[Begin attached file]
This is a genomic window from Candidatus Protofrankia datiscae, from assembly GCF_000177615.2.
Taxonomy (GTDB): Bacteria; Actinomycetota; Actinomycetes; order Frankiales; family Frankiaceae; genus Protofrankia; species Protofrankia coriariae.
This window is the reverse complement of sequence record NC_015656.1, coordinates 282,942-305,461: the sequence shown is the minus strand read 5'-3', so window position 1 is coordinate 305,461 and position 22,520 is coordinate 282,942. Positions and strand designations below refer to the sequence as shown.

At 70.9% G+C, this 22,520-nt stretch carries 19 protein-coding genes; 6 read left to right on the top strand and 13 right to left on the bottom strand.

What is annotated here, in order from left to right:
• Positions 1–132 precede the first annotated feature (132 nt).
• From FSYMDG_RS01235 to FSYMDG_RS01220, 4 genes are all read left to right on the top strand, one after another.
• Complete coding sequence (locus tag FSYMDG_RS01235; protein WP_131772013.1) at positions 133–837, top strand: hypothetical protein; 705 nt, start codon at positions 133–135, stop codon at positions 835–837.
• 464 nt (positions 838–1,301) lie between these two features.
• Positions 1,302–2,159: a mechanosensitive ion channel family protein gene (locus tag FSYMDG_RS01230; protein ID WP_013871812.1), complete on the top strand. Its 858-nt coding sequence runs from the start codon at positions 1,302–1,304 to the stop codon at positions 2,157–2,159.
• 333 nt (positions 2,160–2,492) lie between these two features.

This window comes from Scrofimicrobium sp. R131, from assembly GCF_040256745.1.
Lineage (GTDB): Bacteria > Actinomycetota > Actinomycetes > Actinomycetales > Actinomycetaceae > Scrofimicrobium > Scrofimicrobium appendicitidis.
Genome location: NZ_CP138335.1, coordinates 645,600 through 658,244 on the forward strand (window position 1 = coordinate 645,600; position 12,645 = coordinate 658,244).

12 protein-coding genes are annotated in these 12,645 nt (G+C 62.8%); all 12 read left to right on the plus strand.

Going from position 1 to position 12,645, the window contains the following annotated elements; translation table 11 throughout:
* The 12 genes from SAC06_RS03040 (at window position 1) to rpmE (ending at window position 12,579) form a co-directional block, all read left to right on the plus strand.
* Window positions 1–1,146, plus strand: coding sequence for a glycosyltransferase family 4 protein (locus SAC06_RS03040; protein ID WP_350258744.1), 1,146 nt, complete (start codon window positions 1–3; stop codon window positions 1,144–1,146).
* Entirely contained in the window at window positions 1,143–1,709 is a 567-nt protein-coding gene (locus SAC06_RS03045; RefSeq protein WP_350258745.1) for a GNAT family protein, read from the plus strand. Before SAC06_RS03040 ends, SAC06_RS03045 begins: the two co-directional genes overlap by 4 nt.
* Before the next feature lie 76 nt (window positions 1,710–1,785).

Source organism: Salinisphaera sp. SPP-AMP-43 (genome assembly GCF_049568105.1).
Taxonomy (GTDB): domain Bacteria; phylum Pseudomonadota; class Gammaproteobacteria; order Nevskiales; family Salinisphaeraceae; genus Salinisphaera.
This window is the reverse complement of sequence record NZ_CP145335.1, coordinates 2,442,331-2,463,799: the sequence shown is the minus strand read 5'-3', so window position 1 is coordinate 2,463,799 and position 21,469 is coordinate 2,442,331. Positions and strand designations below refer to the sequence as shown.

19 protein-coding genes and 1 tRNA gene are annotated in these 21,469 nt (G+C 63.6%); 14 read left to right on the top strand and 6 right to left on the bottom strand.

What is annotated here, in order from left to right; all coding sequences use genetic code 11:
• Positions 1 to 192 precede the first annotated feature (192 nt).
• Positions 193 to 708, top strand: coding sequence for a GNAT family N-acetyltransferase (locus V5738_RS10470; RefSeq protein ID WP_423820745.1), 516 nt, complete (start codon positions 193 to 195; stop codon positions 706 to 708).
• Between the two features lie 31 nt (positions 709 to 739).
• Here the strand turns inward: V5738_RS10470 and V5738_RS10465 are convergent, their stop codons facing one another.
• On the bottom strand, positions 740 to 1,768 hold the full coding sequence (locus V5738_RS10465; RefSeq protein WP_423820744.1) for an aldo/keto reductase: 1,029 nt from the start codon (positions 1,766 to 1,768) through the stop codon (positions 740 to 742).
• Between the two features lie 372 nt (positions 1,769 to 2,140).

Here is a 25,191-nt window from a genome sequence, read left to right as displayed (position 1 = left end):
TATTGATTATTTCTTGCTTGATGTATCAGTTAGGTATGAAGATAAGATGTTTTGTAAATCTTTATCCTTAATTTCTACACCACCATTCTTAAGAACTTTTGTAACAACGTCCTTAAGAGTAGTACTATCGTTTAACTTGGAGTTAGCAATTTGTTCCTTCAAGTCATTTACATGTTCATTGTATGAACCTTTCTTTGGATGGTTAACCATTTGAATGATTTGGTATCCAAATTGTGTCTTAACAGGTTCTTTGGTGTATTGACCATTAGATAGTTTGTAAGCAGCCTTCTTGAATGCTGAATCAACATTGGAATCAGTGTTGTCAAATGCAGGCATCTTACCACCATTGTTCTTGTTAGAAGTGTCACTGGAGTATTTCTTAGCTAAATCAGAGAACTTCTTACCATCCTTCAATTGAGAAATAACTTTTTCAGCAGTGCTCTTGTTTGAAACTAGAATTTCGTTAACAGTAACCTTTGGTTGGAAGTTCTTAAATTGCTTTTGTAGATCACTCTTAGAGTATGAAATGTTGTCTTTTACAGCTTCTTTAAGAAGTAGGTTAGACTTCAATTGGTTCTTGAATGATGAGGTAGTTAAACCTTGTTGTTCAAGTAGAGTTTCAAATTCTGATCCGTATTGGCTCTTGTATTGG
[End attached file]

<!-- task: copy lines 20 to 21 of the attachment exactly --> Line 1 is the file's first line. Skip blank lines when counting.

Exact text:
* Before the next feature lie 76 nt (window positions 1,710–1,785).

Source organism: Salinisphaera sp. SPP-AMP-43 (genome assembly GCF_049568105.1).